The Switch Boolean



  • I don't know if this is a well-established anti-pattern already, but I happened across this construct just now (VB.NET):

    
    ...
    Select Case (someBooleanVariable)
        Case True
            ...some logic...
            Exit Select
        Case False
            ...some other logic...
    End Select
    
    

    Conditionals are just so...done, you know?



  • I like it.  This pattern can be generalized by using fall-throughs. 

     Or, "Case True to False" in VB.



  • Two things make me think that snippet was written by someone who came from a C-like language and turned their bad C style into even worse VB style.  First is the "Exit Select"; it's unnecessary and seems to be someone forcing the "break;" concept into VB.  Second, the parentheses around the condition seems to be an unnecessary carry over from the C switch syntax.



  • @Jaime said:

    Two things make me think that snippet was written by someone who came from a C-like language and turned their bad C style into even worse VB style.  First is the "Exit Select"; it's unnecessary and seems to be someone forcing the "break;" concept into VB.  Second, the parentheses around the condition seems to be an unnecessary carry over from the C switch syntax.

    You mean, like,


    if (i==1 && j==2) then
    begin
    do_something();
    end; end;




    is valid Ruby code but looks like a braindead crossing of Pascal with C?


  • Winner of the 2016 Presidential Election


    <xsl:variable name="foo" as="xs:boolean" select="true()"/>
    <xsl:choose>
    <xsl:when test="$foo">
    <xsl:message>True</xsl:message>
    </xsl:when>
    <xsl:when test="not($foo)">
    <xsl:message>False</xsl:message>
    </xsl:when>
    <xsl:otherwise>
    <xsl:message>FILE_NOT_FOUND</xsl:message>
    </xsl:otherwise>
    </xsl:choose>



  • Thank God he didn't write Select ... Case True ... Case False ... Case Else ... End Select, you know, just in case.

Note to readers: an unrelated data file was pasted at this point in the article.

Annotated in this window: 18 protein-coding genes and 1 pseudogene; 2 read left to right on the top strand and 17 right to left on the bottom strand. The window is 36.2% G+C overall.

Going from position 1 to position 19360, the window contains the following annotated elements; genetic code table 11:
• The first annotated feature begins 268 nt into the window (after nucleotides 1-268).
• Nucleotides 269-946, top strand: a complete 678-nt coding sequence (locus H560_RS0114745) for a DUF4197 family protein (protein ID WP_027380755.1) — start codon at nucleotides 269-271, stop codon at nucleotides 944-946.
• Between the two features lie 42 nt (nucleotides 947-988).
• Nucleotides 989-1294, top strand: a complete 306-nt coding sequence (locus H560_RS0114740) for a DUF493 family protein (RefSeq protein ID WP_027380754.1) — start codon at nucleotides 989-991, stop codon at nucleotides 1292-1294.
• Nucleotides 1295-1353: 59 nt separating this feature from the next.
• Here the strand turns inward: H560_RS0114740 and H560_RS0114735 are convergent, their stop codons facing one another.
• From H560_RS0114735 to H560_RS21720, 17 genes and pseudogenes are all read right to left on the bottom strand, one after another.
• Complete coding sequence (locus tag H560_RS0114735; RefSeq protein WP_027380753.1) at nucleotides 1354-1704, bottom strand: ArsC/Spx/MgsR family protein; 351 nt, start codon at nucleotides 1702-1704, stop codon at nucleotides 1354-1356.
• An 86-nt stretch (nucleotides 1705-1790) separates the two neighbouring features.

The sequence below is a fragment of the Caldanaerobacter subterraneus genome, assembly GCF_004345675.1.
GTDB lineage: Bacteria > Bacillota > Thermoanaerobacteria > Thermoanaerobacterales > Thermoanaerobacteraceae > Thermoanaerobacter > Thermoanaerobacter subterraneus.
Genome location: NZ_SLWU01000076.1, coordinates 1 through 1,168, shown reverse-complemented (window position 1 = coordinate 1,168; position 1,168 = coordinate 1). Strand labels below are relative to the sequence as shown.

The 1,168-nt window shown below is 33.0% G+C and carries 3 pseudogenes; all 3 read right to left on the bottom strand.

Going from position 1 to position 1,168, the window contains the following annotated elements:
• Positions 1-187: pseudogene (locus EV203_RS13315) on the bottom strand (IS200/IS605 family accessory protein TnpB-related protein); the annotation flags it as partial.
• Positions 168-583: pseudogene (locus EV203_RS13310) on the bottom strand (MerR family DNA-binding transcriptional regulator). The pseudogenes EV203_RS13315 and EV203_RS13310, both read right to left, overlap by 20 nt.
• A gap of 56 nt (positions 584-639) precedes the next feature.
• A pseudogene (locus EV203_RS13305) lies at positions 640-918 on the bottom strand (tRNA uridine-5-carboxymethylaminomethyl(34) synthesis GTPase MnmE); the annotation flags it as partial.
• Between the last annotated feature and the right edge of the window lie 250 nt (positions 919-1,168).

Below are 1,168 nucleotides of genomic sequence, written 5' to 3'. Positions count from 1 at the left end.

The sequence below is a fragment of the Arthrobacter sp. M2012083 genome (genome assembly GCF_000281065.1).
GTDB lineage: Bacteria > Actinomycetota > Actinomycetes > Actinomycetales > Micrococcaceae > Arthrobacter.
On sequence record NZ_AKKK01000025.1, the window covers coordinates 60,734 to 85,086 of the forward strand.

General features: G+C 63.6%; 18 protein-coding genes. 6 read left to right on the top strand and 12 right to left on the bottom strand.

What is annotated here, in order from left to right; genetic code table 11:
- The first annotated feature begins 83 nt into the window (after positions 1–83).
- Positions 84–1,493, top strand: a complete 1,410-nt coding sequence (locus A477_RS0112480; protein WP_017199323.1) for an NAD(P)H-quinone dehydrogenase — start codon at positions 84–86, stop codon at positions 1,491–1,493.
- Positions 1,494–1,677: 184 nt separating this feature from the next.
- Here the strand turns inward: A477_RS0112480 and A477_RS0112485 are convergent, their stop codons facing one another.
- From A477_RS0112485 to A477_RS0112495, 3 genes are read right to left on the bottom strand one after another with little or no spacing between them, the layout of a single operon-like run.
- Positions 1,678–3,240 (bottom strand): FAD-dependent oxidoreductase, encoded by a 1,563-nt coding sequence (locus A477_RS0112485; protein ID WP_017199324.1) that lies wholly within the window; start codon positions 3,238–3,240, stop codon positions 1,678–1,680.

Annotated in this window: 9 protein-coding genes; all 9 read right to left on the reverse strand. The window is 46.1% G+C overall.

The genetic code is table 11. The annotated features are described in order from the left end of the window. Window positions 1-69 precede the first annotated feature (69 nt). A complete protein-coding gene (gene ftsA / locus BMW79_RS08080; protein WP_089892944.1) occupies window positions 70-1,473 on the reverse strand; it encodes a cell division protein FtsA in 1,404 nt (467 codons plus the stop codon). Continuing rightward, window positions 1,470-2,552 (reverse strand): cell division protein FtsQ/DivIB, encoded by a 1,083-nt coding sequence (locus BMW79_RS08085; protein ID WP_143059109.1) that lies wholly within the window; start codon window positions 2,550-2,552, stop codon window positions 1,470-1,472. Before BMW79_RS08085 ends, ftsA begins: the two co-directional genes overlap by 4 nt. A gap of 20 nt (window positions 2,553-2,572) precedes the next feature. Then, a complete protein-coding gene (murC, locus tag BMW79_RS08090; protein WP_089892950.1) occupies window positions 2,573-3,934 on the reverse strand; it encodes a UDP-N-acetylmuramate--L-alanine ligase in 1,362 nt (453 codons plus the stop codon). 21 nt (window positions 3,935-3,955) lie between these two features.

• @toth said:

    I don't know if this is a well-established anti-pattern already, but I happened across this construct just now (VB.NET):

    
    ...
    Select Case (someBooleanVariable)
        Case True
            ...some logic...
            Exit Select
        Case False
            ...some other logic...
        Case FileNotFound
            ...what is this 'logic' of which you speak?...
    End Select
    
    

    Conditionals are just so...done, you know?

     

     

    FTFY.

     



  • @joe.edwards said:

    <xsl:variable name="foo" as="xs:boolean" select="true()"/>
    <xsl:choose>
    <xsl:when test="$foo">
    <xsl:message>True</xsl:message>
    </xsl:when>
    <xsl:when test="not($foo)">
    <xsl:message>False</xsl:message>
    </xsl:when>
    <xsl:otherwise>
    <xsl:message>FILE_NOT_FOUND</xsl:message>
    </xsl:otherwise>
    </xsl:choose>

     

    At least its simple for us java guys to parse. Gota do some code reuse, you know those booleans get confusing!

     



  • VB lets you do Select Case on booleans? I wonder what the logic is behind that one? On Nullable(Of Boolean), that might make sense...



  • @ekolis said:

    VB lets you do Select Case on booleans? I wonder what the logic is behind that one? On Nullable(Of Boolean), that might make sense...
    I'm afraid I don't see what's so wrong with it. Sure, it's superfluous, but that doesn't mean you couldn't have good reasons to use it. For example, if that Select Case was in the middle of a piece of code with a whole load of other, non-boolean, Select Cases, it would be much more readable to style it the same way. You might as well say that all Select Case use could be replaced by use of Elseif.



  • Well no, not really, at least not in .Net.  According to the spec, switch can be optimized by the compiler, whereas an if-else-if cannot (you can by reordering them, but that's another story).



  •  What if the boolean variable is nullable? Does VB.NET support nullable booleans like C# does?



  • Nullable(Of Boolean) - see above :)



  • @TheChewanater said:

    @toth said:

    I don't know if this is a well-established anti-pattern already, but I happened across this construct just now (VB.NET):


    ...
    Select Case (someBooleanVariable)
    Case True
    ...some logic...
    Exit Select
    Case False
    ...some other logic...
        Case FileNotFound
            ...what is this 'logic' of which you speak?...
    End Select

    Conditionals are just so...done, you know?

     

     

    FTFY.

     

    Oh my god, seriously? Keep this kind of shit on the front page comments.



  • @jmucchiello said:

     What if the boolean variable is nullable? Does VB.NET support nullable booleans like C# does?

     

    Thats what FILE_NOT_FOUND is for. Ugh where's your TDWTF history?

     



  • It's compatible with Microsoft's tri-state boolean with three unsupported values.